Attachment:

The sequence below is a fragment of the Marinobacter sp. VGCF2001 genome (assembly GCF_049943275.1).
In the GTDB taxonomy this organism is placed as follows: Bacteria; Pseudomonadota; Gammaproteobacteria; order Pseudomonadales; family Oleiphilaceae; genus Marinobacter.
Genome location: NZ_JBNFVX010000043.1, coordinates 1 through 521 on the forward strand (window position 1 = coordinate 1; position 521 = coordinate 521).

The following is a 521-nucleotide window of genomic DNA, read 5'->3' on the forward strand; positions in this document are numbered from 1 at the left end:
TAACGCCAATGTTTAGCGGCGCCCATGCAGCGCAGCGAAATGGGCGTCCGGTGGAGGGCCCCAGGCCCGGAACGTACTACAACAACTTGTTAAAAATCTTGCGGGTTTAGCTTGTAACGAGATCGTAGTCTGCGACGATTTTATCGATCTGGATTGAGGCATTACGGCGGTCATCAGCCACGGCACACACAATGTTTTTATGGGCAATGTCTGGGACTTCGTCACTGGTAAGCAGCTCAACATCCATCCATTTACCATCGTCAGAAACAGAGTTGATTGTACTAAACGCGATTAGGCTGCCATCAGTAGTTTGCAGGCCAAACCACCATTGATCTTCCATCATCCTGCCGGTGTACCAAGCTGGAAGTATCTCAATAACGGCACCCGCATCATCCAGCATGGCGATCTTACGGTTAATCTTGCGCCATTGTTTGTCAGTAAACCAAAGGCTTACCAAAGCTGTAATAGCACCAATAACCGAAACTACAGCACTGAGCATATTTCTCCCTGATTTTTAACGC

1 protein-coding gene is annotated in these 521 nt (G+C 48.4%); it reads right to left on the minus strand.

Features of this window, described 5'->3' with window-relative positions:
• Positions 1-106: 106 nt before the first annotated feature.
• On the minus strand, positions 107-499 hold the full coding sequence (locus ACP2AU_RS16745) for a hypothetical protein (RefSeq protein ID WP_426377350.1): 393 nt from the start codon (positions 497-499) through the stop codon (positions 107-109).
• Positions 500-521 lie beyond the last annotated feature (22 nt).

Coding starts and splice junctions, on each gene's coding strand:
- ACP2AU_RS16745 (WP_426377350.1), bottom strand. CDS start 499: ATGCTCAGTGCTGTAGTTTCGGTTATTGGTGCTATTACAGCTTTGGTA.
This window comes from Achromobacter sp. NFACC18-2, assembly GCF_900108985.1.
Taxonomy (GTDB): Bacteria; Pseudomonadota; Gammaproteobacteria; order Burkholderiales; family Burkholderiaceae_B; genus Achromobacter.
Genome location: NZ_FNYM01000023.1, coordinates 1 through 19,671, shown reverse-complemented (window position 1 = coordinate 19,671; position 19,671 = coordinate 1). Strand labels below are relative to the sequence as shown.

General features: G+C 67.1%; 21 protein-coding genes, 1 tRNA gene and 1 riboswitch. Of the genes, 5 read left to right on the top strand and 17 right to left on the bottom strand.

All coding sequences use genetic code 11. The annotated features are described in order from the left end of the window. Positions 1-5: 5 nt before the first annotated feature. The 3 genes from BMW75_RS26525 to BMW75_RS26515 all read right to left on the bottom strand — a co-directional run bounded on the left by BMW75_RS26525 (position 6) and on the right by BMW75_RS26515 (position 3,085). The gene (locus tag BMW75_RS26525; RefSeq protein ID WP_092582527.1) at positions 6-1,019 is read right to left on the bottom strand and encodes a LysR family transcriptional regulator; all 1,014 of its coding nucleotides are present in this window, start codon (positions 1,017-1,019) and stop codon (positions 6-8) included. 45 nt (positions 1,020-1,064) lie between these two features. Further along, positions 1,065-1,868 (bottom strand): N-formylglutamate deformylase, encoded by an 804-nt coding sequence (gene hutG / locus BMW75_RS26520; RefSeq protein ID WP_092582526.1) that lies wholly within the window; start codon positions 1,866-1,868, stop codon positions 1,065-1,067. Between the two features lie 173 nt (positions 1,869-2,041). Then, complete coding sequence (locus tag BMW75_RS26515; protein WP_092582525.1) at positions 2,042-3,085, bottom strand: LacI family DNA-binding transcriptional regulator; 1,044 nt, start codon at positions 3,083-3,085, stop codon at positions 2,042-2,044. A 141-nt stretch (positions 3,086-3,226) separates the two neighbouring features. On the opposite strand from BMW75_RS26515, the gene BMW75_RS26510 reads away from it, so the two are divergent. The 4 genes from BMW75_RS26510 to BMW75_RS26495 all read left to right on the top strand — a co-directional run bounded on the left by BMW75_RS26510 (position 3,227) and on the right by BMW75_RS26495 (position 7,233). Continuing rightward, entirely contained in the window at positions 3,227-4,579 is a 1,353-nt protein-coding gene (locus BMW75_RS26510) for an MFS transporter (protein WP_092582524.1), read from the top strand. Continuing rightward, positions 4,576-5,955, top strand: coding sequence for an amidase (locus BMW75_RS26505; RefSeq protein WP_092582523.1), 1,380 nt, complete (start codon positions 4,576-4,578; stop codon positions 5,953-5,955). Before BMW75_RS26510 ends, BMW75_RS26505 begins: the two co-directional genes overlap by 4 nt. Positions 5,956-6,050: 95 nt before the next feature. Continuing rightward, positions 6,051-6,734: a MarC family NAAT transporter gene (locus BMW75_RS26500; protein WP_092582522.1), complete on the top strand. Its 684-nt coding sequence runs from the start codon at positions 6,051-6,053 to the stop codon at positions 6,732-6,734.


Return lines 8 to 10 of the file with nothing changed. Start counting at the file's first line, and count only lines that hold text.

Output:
• Positions 1-106: 106 nt before the first annotated feature.
• On the minus strand, positions 107-499 hold the full coding sequence (locus ACP2AU_RS16745) for a hypothetical protein (RefSeq protein ID WP_426377350.1): 393 nt from the start codon (positions 497-499) through the stop codon (positions 107-109).
• Positions 500-521 lie beyond the last annotated feature (22 nt).